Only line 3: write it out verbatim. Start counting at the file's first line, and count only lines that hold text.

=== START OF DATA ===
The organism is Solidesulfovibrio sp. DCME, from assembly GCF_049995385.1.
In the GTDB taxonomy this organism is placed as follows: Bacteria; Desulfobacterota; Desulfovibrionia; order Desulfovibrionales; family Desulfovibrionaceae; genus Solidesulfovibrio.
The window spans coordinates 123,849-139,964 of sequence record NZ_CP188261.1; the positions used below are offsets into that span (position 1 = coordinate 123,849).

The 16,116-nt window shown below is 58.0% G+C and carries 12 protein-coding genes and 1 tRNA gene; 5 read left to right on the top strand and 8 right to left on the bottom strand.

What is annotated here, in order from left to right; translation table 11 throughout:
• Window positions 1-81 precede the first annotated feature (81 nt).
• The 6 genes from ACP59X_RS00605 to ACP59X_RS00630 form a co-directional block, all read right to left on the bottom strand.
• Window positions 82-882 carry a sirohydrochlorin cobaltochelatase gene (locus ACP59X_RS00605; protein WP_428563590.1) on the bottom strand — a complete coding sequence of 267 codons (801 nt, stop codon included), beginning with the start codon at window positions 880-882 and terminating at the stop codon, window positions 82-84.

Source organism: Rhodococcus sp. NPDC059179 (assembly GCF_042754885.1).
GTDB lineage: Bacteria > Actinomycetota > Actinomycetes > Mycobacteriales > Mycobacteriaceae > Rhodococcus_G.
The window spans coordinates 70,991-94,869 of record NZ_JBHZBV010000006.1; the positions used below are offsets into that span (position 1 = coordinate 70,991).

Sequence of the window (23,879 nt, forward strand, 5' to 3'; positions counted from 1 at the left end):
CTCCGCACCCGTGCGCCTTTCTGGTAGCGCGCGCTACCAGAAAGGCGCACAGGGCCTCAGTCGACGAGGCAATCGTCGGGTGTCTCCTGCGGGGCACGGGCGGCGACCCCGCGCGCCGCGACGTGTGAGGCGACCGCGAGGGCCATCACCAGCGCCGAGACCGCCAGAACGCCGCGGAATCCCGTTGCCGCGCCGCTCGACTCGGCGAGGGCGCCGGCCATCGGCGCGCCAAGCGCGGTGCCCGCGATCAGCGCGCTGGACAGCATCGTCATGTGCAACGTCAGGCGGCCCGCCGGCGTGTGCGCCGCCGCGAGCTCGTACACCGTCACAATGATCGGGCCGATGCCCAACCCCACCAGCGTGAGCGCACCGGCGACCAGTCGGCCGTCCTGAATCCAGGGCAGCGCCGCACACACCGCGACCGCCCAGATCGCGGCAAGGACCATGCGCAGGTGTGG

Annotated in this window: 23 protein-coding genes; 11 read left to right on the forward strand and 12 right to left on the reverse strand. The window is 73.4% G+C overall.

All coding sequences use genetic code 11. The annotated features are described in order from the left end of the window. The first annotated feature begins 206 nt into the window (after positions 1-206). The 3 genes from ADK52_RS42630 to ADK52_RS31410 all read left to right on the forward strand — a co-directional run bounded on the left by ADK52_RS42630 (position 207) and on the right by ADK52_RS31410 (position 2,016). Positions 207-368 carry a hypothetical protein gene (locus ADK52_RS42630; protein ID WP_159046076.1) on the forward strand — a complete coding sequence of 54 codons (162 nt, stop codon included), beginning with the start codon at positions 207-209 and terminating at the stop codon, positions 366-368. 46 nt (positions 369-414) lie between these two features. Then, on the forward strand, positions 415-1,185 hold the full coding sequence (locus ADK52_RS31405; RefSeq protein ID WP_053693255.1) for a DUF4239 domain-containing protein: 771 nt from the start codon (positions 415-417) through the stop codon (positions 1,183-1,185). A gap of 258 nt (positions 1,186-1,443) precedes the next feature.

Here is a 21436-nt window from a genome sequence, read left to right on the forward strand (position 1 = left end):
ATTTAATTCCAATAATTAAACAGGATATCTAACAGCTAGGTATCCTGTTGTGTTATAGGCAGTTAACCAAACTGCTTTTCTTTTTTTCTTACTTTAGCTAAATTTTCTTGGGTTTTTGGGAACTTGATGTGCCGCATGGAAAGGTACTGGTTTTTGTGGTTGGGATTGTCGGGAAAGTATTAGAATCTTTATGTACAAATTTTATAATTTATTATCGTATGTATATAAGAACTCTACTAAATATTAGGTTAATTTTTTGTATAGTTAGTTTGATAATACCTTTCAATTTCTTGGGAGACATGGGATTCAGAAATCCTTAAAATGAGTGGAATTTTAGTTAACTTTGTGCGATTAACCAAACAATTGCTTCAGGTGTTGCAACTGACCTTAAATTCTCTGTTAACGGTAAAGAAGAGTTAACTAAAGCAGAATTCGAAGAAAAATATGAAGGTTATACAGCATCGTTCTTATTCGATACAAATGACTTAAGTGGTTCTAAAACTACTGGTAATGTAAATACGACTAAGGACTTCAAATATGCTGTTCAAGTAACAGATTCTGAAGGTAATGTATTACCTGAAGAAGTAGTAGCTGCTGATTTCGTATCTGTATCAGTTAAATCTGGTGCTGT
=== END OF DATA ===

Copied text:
The window spans coordinates 123,849-139,964 of sequence record NZ_CP188261.1; the positions used below are offsets into that span (position 1 = coordinate 123,849).